On September 24, 1761, the Council of Le Cap submitted a decree that “prohibits Notaries from passing further legislation in collaboration with Free or Liberated [persons] without elaborating their race: Free Negro, Mulatto, or Quarteroon. Any failure to comply results in a six-month suspension for the first infraction and a revocation of their commission for the second.”
On April 17, 1762, during a period of distress, the Police Judge of Le Cap cruelly submitted an ordinance that “prohibits Bakers from selling Bread to People of Color, FREE OR NOT, subject to a fine of 500 livres.
The same Ordinance “prohibits Owners and Captains of Merchant Ships and others from selling Flour to People of Color under the same penalties.”
On May 29, 1762, an Ordinance from the General “prohibits all Negroes and Free Mulattos from carrying their arms.”
Only Whites have this privilege. They are all equal, all Soldiers, all Officers, all Nobles. The Citizens of color are the only ones denied these rights
And the Colonial Deputies believe we have nothing to complain about!
On June 20, 1762, the Governor of Saint-Domingue, M. de Bory, registered an ordinance concerning the Militias, and his justice did not reject it, thus tracing himself a line between the Whites and the Citizens of color, the demarcating line that the Colonial Deputies do not believe exists.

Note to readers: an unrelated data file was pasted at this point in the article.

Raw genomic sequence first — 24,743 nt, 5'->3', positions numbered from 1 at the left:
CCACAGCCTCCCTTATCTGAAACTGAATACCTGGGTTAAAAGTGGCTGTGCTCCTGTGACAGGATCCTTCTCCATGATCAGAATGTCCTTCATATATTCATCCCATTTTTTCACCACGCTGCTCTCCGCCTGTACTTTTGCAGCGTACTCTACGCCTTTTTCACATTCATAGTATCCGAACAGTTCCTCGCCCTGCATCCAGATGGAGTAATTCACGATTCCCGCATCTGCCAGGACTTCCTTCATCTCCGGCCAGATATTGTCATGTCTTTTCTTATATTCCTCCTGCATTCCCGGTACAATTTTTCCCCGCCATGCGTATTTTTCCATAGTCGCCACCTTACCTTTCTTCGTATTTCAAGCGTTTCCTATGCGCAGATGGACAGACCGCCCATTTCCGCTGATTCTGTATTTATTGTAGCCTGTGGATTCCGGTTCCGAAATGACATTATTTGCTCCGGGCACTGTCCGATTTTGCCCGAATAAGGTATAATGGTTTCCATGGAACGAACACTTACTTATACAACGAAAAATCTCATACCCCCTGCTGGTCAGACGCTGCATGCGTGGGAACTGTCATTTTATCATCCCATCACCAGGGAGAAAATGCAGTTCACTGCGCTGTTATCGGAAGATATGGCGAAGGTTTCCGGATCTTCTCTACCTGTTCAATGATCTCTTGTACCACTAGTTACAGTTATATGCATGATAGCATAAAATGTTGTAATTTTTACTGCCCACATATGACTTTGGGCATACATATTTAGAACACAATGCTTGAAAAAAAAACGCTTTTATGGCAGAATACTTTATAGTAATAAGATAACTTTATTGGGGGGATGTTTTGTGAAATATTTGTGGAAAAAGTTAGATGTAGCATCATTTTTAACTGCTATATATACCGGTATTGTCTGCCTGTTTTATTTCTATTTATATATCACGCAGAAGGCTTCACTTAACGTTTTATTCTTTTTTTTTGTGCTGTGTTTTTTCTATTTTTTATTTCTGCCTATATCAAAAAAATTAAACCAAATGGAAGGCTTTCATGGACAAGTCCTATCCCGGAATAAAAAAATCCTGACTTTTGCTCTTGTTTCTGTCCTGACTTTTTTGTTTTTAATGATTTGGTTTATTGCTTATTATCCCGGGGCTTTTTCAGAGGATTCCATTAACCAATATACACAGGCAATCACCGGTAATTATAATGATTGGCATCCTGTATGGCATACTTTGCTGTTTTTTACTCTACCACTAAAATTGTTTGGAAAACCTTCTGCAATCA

“Nature established three different classes of humans – Whites, mixed-race, and Free Mulattos or Negroes – and we will always observe this difference in the composition of Militias, so that under any pretext or any designation possible, WE CAN NEVER CREATE BATTALIONS MIXED WITH TWO DIFFERENT RACES.”
[In] the same Ordinance, Article XXII restates that “Battalions of free Mulattoes and Negroes will be formed as before and commanded the same way,” meaning by White Planters.
On April 30, 1764, the colony published, in the respectable and sacred name of the King that has been often abused, an Ordinance that will perhaps give you a more precise idea of the abject state in which the Citizens of Color live.
His Majesty expressly prohibits Free Negroes and People of Color from practicing medicine or surgery, or to perform any treatment of the sick under any circumstances, under penalty of 500 livres for each offender of the present Article, and corporal punishment, as each case demands.
On May 23, 1772, an Ordinance from the Administrators “prohibits, in Article VI, under the penalty of prison, free Negroes and people of Color from night dances or Kalendas. They are only allowed to assemble themselves to dance during the daytime until nine at night, only after having first informed the police.”